The pedestrianised streets of Galway City Centre take visitors on an alluring journey through old-world Ireland. Laced with colour and a vibrant atmosphere, this is an excellent place to explore Ireland's traditions. Visit castles and churches that have preserved their original design, enter the iconic low-roofed pubs that are dotted across Galway City Centre, and wander past terraced houses that are painted in contrasting hues. The main part of Galway City Centre is located on the eastern bank of the River Corrib, although the modern boundaries of the area also incorporate the cathedral and Nun's Island on the western side of the water.
Much of Galway City Centre isn't open to vehicle traffic, and it's a delight to walk along Quay Street, High Street and Shop Street. All the major visitor attractions are within walking distance of these central streets, including the attractive Eyre Square, Lynch's Window, Nora Barnacle House and The Spanish Arch. The 12th century Lynch's Castle is extremely impressive and rivals the Cathedral of Our Lady as Galway's premier attraction.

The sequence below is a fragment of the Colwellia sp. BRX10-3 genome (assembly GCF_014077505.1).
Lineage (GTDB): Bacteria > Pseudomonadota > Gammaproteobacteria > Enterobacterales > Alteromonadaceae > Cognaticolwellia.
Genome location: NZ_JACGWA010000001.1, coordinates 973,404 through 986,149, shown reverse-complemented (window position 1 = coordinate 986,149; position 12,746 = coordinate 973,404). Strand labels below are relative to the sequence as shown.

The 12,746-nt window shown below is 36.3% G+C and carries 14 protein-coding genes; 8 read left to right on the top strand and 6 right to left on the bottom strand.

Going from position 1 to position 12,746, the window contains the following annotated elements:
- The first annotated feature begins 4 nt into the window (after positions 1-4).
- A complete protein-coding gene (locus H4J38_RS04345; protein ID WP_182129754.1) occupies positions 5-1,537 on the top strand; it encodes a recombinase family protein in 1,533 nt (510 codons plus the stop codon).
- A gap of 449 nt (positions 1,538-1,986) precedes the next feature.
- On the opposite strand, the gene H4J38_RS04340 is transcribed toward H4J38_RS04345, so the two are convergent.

A couple of self-guided walks are an excellent way to get immersed in Galway City Centre's history. Medieval houses line Kirwan's Lane and are the starting point of a popular walk through Galway's historic streets. Running from Wolfe Tone Bridge to Salmon Weir, the Riverside Walk takes in the sights along the Corrib River. The closest airport to Galway City Centre is Shannon Airport, where there's a direct bus service to the city's central bus terminus. National bus services also arrive at Galway Coach Station.
In the 15th century, Galway was ruled by 14 merchant families, leading to its nickname as the “City of the Tribes”. An insight into this history can be found at Galway City Museum, which has intriguing narratives on Celtic and Norman tribes quarrelling over control of Galway.